The magazine listed 52 things you must do. As I started going through the topics—I didn’t see anything I didn’t know: ride a bull, drink a frozen margarita, eat a Neiman Marcus popover, and party at the Byron Nelson.
But then suddenly I see “Hire a day laborer.” Really–they had to go there.
This is what Wick Allison, the publisher and editor-in-chief of DMagazine and his staff think is a “must- do” in Dallas. Of the hundreds of things you can do in this North Texas city, that’s the best they can come up with.
What a warped, pathetic sense of humor.
No matter what your opinion is about day laborers; these are hardworking people who stand for hours and hours in hopes of getting work. Do those arrogant brains at DMagazine think these workers like standing in terrible weather to get work? Do they really think these day workers like to get abused or cheated out of pay for their labor? That does happen.
I think it is disgusting that Allison and his sidekick, Tim Rogers, the magazine’s Executive Editor think it’s something fun to do in Dallas. They write:
“Look for the vacant lot with mustachioed men sitting on stumps by the cyclone fence of wind-trapped Funyuns bags. Arrive early in the morning for the best workers. If they’re motivated to get up early, they’re motivated to work hard. They’ll swarm your car, which can feel a bit like a nascent siege, but it’s normal.”
I’ve been a reporter in Dallas more than 17 years. I know Allison and Rogers. I’ve been on journalism panels with Allison, and even interviewed him once for a television news story. He’s always been nice to me, but then I was on television at the time.
I’ve met Rogers once. I’ve never been impressed by what he’s written in the past. He mostly spews mean-spirited messages to get attention on his blog.
What I do know is both Rogers and Allison are out of touch with the general public, especially those who are not wealthy. It’s easy for these two guys to make fun of day laborers, because they live in their ivory towers.
Here’s what reporter Sam Merten of the Dallas Observer once wrote on Rogers after the Executive Editor attacked the Observer for doing a good, solid, investigative story on a costly Dallas city project. I guess Rogers didn’t like it, because he had just written a piece in DMagazine gushing over the creators of this expensive project. The fluff piece Rogers wrote was no comparison to the excellent investigative journalism by The Dallas Observer.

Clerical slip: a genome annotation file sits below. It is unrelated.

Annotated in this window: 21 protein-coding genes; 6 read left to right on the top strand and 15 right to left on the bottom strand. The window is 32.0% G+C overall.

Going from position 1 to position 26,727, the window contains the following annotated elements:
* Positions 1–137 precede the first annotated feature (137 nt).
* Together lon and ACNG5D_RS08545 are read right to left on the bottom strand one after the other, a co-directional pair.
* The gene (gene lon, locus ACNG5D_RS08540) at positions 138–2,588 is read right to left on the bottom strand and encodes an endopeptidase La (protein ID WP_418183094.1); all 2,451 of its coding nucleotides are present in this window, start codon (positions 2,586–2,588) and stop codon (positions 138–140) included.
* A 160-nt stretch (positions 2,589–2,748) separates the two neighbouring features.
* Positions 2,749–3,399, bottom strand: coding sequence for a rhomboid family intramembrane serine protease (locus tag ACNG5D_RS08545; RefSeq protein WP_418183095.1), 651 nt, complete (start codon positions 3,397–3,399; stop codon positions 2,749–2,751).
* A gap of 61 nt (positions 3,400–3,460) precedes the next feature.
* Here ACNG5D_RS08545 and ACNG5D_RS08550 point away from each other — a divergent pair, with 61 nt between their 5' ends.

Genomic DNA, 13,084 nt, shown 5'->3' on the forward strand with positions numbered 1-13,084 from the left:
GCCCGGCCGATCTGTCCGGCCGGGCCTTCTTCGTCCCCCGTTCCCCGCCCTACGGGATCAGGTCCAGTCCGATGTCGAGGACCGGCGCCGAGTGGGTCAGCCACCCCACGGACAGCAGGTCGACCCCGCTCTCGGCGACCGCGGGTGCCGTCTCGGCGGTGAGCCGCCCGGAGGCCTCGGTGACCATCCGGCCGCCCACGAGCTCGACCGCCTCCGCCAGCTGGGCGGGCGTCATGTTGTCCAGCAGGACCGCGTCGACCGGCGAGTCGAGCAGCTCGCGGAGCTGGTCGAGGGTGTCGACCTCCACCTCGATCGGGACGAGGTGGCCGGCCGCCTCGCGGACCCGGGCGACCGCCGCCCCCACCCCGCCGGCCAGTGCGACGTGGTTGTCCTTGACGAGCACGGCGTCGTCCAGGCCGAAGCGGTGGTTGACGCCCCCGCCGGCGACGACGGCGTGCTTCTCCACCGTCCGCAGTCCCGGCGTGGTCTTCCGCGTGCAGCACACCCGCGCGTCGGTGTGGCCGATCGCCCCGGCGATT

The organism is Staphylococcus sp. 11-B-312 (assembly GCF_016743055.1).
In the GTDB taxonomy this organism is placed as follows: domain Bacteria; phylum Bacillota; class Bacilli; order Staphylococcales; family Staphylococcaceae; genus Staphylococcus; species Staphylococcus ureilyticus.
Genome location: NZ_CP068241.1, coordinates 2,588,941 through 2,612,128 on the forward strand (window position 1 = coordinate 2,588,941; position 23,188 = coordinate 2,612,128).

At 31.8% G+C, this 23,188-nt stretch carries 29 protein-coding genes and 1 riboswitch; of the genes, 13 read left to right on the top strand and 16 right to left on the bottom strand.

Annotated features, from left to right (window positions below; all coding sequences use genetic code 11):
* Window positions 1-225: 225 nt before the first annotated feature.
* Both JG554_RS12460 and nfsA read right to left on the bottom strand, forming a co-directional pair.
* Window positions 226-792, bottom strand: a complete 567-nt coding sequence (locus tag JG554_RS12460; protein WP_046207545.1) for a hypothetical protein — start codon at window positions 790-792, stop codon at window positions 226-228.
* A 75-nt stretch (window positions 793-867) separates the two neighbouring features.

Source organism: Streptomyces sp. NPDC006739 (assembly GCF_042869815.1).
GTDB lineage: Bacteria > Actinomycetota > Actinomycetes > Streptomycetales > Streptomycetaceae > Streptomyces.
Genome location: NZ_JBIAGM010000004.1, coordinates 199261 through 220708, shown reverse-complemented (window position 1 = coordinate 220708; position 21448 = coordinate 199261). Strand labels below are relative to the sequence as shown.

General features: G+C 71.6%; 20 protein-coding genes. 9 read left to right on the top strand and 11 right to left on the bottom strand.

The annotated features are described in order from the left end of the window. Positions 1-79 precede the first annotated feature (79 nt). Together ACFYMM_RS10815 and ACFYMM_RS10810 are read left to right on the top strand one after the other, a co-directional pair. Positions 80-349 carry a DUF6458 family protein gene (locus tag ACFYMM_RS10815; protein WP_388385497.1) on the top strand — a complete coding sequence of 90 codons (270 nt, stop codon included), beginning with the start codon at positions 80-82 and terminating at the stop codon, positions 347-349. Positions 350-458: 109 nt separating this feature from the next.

“Maybe Rogers has a hard time understanding people who don’t have an average household income of $344,000, a net worth of $1.7 million and a $540,000 house. Maybe he resents going bald. I dunno.”
DMagazine never covers our huge Latino community in Dallas. Like I said these guys are out of touch.
The magazine could have done a story on how some of its wealthy readers hire day laborers to save a buck. It’s no secret in Dallas. How about the impact of day laborers in Dallas? DMagazine wouldn’t touch those subjects, because that would take real journalism to get the job done.
Odds are Allison and Rogers don’t even have Latinos in their circle of friends. Ok maybe si son ricos. I bet you they don’t even have any Latinos writing for their glossy magazine.
Like most publications, Dmagazine has probably lost subscriptions because of the internet. So in its desperate attempt to attract readers—Allison and Rogers go after the day laborer. They go after the little guy who can’t defend himself against DMagazine.
Take it from me—Dallas has decent people, and they respect people who work hard, no matter what background. I even know some of those affluent people who read DMagazine and have at one time or another hired a day laborer to take care of their yard. You don’t see them making fun of the plight of the day laborer.
Hey Allison and Rogers, read the lastest U.S. Census results; Latinos are 50 million strong! We’re doctors, lawyers, students, judges, reporters, athletes and yes—day laborers too!
And guess what we read magazines, but I’m one person that has NEVER bought DMagazine and never will.
Got an opinion on their list? DMagazine’s receptionist will take your emails. email@example.com